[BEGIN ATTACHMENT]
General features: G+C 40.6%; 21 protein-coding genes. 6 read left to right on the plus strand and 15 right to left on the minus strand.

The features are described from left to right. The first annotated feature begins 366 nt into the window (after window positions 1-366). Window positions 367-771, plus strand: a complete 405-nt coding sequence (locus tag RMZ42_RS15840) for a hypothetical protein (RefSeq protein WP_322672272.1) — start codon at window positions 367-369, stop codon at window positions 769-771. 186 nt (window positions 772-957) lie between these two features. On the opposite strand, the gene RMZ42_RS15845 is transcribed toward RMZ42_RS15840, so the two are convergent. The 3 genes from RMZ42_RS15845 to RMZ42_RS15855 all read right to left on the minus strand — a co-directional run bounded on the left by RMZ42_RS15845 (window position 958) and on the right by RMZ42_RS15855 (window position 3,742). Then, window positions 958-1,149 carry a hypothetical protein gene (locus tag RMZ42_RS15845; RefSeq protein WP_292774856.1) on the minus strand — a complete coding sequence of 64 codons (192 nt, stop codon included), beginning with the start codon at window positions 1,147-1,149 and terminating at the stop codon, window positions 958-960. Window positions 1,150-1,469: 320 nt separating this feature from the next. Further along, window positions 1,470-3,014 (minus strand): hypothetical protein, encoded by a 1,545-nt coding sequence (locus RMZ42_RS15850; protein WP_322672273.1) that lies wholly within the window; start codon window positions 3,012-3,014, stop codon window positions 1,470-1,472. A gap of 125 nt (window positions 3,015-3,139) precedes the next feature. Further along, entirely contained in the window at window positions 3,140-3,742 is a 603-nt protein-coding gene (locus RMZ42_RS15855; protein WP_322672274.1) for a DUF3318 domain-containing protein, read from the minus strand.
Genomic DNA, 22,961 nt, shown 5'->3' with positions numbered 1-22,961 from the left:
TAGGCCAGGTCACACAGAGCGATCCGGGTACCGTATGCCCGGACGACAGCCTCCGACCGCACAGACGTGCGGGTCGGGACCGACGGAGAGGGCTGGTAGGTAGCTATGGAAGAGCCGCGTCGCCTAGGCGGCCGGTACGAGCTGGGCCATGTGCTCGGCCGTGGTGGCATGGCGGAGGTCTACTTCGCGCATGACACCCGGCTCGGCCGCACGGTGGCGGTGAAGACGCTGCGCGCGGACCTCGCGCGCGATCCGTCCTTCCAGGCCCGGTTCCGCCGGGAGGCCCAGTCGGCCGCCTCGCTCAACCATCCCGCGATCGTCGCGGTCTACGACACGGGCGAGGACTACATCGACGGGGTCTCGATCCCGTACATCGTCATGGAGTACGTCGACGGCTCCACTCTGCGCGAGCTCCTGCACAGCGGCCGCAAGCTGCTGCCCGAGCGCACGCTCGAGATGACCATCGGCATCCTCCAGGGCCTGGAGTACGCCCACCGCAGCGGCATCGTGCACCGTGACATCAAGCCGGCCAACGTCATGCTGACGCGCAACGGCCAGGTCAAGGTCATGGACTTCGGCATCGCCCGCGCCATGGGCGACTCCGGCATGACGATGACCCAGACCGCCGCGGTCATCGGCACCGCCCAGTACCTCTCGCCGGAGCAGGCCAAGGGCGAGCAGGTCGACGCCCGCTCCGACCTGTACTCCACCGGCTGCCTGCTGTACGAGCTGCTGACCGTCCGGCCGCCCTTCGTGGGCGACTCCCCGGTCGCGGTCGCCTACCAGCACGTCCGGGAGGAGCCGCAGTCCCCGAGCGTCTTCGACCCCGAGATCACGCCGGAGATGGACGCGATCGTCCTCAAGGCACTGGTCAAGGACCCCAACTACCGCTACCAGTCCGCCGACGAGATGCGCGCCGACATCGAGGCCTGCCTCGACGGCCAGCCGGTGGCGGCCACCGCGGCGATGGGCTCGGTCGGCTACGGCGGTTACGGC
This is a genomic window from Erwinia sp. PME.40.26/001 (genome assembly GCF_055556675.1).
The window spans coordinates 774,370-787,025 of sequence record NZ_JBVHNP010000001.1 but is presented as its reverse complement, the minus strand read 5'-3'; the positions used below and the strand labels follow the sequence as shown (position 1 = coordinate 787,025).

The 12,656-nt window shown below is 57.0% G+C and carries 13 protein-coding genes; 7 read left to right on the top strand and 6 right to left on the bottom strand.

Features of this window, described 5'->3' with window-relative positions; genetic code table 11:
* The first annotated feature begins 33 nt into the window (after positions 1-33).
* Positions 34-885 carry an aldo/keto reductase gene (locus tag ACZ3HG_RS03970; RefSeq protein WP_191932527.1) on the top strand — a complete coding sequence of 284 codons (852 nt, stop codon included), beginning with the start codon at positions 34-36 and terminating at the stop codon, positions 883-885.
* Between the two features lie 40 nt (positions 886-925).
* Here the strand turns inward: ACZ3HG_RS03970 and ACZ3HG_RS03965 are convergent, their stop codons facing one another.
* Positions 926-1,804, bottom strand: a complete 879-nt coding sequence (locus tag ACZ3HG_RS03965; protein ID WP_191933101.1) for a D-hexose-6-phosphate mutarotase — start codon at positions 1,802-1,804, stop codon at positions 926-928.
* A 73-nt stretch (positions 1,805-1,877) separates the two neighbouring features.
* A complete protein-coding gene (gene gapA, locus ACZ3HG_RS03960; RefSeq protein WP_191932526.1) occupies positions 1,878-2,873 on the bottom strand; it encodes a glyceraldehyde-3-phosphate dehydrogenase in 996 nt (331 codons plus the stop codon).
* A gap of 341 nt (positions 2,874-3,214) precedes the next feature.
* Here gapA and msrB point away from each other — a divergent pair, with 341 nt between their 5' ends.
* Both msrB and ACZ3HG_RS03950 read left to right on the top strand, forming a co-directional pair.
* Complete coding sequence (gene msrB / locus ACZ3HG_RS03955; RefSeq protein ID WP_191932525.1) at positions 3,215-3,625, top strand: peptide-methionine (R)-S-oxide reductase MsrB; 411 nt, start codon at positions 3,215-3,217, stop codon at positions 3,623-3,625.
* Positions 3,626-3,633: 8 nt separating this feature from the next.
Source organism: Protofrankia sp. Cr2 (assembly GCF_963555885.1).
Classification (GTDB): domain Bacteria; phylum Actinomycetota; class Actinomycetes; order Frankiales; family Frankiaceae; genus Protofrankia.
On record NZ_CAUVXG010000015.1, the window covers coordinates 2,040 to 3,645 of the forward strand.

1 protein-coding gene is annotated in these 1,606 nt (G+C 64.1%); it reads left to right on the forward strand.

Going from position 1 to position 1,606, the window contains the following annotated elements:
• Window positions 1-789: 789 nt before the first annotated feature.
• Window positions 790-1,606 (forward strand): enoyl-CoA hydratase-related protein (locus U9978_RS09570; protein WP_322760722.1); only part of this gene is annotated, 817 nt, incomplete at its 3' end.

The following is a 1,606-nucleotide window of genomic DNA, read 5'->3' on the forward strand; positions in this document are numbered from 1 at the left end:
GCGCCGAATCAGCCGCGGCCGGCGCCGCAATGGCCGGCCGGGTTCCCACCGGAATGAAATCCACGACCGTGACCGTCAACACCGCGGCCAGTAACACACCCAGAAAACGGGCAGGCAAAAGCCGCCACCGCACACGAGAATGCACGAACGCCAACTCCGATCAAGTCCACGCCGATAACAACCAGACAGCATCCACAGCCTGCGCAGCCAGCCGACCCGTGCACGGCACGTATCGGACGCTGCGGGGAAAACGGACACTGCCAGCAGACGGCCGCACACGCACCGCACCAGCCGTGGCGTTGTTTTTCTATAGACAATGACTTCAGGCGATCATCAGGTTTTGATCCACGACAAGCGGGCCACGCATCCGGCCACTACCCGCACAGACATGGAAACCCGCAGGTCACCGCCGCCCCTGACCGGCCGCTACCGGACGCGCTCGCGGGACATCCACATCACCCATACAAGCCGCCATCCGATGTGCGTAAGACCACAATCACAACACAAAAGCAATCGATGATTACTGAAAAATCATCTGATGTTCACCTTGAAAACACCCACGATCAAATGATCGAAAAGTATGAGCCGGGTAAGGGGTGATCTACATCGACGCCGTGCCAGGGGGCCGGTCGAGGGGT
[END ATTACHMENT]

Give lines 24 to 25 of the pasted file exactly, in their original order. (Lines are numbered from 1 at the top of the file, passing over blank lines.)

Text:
1 protein-coding gene is annotated in these 1,606 nt (G+C 64.1%); it reads left to right on the forward strand.

Going from position 1 to position 1,606, the window contains the following annotated elements: